After more than 35 years of flirting with extinction, the California Condor is finally due for a success story. This week the California Condor Recovery Program announced that 2015 was the first year in decades in which the number of chicks hatched and raised in the wild outweighed the number of wild condor deaths—14 births to 12 deaths: a sign that these pink-faced beauties are on a steady track to recovery.
Condors may be the largest birds in North America, but they were, and still are, scarce. The bird was among the first animals to be protected by the Endangered Species Act in the 1970s—thanks to pressure from Audubon members. But habitat loss, hunting, DDT contamination, and, above all, lead poisoning continued to plague the condor, and ultimately, the species was reduced to a mere 23 individuals by the 1980s.
That’s when the U.S. Fish and Wildlife Service and their partners decided they had to step in. In 1987, all of the remaining wild condors were captured and put into a captive breeding program. A few years later the hatched juveniles were released into the wild in California, Arizona, and Baja California.
Chicks that are hatched in captivity are typically released into the wild before the age of two, says Eric Davis, coordinator for the recovery program. He says that anywhere from 20 to 40 condors are freed each year. But reproduction can be slow among the species—females only lay one egg per nesting season. (Remember this gawky little guy that hatched on camera last spring, thanks to the loving care of two mommies?) In 2008, however, there were more condors soaring through the skies than there were in captivity—a huge landmark for the program. The population is now close to 270, with another 150 or so in captivity.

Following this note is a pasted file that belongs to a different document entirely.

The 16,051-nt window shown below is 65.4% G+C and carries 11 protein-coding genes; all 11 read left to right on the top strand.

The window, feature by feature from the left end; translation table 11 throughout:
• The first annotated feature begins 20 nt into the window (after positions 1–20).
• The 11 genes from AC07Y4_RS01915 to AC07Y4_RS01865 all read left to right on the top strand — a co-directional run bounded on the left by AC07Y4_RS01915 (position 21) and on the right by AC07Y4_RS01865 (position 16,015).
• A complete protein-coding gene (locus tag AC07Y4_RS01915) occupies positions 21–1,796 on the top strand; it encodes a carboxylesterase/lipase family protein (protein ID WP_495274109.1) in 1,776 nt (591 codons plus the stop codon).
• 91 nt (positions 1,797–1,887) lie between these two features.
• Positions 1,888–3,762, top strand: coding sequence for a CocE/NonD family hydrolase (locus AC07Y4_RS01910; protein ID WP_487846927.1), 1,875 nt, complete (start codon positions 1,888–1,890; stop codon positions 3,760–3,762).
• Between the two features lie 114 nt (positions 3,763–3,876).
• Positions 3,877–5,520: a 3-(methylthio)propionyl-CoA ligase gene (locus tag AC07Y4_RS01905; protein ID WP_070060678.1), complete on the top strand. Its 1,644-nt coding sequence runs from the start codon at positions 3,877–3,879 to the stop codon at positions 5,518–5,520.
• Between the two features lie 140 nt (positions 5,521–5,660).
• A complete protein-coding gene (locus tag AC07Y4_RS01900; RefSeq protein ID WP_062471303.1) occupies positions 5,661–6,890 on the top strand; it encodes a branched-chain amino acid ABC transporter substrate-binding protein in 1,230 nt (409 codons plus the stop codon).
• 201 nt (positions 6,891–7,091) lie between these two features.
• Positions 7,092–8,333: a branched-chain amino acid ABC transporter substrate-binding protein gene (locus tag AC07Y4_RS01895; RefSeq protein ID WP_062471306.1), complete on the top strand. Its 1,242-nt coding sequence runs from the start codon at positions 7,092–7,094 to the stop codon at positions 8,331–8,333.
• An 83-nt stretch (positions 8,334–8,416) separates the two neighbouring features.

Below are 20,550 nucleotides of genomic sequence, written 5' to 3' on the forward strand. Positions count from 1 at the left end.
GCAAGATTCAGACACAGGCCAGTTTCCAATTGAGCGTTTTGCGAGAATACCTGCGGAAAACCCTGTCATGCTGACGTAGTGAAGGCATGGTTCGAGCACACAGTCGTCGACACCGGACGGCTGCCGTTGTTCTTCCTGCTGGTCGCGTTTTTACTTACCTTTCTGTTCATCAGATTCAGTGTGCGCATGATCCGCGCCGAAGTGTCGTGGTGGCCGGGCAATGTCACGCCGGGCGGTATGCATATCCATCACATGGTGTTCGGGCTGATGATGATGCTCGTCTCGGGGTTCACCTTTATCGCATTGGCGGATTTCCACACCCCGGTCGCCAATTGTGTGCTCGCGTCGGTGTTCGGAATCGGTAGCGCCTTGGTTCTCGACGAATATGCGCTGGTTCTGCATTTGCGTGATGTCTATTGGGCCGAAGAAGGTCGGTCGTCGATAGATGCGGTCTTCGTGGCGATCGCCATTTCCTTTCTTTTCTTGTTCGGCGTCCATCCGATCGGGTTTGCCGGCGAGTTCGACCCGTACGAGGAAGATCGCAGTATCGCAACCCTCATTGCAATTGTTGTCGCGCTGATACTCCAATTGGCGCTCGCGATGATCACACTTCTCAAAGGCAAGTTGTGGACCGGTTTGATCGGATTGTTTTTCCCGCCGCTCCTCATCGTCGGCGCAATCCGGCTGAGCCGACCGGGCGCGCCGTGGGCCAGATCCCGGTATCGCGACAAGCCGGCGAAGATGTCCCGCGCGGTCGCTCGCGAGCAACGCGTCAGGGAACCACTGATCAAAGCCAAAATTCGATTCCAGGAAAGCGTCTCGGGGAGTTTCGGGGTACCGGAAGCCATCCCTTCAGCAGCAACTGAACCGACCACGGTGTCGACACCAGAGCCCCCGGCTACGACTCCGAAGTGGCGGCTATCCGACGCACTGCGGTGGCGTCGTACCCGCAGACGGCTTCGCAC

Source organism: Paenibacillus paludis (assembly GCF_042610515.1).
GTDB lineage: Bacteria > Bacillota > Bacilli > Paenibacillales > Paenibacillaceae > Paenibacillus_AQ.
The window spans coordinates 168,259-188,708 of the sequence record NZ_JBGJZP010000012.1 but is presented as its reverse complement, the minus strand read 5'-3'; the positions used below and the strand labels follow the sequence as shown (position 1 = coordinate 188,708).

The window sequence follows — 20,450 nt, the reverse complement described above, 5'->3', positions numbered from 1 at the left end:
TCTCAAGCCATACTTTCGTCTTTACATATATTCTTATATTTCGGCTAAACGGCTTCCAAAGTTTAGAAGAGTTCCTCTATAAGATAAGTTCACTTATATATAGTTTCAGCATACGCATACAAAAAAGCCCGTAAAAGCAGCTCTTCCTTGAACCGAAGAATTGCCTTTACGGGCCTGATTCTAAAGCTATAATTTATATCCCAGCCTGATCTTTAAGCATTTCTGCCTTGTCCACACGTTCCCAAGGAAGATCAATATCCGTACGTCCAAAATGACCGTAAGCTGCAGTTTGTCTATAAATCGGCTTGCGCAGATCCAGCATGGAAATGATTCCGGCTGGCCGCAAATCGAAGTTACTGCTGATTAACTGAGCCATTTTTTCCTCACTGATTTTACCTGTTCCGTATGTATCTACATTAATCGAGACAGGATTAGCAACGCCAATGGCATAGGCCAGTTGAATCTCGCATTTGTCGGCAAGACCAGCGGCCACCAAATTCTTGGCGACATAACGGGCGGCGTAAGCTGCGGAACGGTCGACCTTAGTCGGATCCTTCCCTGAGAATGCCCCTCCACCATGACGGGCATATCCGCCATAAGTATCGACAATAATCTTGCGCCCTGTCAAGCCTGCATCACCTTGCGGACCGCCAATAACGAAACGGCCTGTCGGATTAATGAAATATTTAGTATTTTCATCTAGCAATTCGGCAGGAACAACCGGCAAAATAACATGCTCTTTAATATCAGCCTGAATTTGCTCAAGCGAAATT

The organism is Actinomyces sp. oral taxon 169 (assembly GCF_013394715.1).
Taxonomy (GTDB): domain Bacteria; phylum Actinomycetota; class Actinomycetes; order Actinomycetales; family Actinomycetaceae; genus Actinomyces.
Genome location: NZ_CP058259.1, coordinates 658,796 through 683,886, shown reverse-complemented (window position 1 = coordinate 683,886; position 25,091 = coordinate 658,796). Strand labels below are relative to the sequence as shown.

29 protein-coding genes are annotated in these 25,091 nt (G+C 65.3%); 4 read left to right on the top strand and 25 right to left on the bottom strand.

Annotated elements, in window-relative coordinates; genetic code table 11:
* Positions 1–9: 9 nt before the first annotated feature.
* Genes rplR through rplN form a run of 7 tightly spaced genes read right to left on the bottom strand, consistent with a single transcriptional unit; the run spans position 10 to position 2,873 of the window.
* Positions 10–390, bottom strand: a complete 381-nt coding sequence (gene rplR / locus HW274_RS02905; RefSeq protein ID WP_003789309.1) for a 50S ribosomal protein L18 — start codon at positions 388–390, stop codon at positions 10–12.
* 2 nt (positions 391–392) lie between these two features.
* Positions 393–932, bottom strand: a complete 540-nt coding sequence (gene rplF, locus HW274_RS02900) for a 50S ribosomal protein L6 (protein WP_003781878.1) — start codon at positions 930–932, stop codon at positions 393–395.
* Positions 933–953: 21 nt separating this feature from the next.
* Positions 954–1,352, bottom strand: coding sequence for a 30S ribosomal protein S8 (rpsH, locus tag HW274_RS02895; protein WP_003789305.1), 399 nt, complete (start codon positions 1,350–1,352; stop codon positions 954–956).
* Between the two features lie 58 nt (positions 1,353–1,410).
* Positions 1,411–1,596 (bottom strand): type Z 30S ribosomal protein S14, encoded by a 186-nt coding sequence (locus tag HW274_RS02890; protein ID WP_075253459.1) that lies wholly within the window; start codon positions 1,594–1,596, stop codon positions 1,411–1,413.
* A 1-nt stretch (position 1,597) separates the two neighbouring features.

So what was the turning point for the species? “Chicks that were hatched in captivity and released into the wild are now producing their own wild chicks,” says Davis. “That’s a major milestone in the march to recovery.”
The program is now focusing on managing and maintaining the wild populations so that the endangered birds can become self-sustaining. Unfortunately, lead is still everywhere in their environment. Since condors are notorious carrion scavengers, they often end up ingesting poison while feasting on animals that have been shot. Two of the twelve wild birds that died last year were killed by lead poisoning. To combat this tragic trend, Audubon California is directing a campaign to help the state achieve its goal of going lead-free by 2019.
“Many groups have fought hard to keep the California Condor wild, and we are thrilled to witness a time when the condor’s survival has been improved to this level,” says Andrea Jones, Audubon California’s director of bird conservation. “Just a few weeks ago, I saw seven condors flying free in Big Sur. [It was] such an amazing sight.”